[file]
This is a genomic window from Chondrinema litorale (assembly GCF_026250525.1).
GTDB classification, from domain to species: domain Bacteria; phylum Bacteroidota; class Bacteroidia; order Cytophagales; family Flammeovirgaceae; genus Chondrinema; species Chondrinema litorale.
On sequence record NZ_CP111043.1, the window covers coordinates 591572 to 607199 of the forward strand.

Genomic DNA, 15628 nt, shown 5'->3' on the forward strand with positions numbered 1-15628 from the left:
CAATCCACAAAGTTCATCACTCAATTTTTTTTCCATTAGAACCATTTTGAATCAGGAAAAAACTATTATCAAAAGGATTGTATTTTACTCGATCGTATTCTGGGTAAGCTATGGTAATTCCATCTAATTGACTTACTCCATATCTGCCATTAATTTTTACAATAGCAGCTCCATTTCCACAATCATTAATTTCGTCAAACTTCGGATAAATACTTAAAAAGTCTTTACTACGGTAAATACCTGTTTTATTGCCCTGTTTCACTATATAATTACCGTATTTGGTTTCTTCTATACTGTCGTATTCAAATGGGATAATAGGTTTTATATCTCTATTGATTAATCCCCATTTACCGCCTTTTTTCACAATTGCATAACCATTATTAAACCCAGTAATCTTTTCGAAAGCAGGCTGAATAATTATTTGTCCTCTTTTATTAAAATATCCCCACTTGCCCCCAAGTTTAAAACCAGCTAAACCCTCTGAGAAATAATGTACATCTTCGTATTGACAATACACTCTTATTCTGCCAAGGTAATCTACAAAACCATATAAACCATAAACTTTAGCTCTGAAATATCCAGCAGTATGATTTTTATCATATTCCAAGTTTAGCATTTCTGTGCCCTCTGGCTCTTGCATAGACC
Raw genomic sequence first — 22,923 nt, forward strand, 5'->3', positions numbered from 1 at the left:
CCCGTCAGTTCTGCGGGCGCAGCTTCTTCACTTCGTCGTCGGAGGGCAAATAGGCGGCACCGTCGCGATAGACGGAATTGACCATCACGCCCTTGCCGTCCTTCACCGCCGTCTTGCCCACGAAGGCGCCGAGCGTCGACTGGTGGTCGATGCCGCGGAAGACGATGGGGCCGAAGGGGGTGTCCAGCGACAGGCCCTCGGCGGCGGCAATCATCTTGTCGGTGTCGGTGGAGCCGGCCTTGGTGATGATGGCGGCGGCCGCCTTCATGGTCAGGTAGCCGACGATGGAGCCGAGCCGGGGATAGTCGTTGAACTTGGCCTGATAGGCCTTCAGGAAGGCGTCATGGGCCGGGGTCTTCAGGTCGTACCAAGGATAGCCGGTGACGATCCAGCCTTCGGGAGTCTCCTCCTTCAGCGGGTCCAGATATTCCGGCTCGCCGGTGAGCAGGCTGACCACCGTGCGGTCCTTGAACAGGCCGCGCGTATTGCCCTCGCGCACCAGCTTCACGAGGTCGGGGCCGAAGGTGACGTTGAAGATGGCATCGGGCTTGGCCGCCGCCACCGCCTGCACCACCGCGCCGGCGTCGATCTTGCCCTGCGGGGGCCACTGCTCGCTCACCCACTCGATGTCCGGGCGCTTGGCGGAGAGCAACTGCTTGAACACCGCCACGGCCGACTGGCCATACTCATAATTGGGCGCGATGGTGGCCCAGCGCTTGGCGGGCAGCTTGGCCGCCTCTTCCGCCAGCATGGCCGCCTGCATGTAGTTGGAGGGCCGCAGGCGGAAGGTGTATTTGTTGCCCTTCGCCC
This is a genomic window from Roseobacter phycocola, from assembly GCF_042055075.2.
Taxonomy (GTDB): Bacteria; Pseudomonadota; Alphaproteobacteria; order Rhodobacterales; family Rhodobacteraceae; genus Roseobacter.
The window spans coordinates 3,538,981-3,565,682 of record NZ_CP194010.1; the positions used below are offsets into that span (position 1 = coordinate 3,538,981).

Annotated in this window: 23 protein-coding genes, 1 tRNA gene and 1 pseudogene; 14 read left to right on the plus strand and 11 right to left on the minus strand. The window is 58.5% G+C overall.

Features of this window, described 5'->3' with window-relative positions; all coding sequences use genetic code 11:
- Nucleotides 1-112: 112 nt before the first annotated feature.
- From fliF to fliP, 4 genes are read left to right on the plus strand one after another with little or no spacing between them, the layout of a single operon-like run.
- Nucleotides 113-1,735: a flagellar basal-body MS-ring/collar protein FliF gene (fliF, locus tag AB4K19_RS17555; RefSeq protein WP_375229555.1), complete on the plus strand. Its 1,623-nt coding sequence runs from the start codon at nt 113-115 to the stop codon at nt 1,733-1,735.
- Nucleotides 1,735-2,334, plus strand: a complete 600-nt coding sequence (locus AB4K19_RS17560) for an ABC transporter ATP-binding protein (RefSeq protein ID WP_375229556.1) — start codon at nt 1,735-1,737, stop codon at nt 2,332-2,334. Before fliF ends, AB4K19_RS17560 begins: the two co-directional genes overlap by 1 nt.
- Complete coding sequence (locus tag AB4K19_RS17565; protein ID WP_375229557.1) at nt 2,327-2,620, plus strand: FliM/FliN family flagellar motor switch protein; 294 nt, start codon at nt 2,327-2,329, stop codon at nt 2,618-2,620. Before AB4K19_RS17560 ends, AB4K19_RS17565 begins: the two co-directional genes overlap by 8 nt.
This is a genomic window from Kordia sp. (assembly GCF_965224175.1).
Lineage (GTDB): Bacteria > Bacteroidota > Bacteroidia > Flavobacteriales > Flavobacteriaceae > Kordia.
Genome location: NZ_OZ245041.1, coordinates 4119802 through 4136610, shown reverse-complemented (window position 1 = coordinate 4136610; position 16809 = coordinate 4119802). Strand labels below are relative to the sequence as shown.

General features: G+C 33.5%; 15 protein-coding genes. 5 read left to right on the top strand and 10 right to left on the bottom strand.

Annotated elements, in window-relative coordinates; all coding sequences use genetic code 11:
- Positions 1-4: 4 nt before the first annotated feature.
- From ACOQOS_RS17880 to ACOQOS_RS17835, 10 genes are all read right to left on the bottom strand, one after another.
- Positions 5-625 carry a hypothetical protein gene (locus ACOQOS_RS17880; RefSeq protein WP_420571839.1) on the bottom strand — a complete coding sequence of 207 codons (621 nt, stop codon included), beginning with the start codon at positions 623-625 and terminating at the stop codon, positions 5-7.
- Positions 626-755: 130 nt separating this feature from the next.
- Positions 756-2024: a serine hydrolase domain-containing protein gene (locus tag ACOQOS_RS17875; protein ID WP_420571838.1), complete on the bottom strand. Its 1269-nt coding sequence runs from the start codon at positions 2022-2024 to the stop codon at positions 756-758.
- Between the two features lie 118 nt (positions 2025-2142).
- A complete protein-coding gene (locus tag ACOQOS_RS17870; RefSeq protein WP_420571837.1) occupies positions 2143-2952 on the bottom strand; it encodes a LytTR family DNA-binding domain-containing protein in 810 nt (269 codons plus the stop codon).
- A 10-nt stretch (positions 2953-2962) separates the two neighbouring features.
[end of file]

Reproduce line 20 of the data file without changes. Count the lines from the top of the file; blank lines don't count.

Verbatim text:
Genome location: NZ_OZ245041.1, coordinates 4119802 through 4136610, shown reverse-complemented (window position 1 = coordinate 4136610; position 16809 = coordinate 4119802). Strand labels below are relative to the sequence as shown.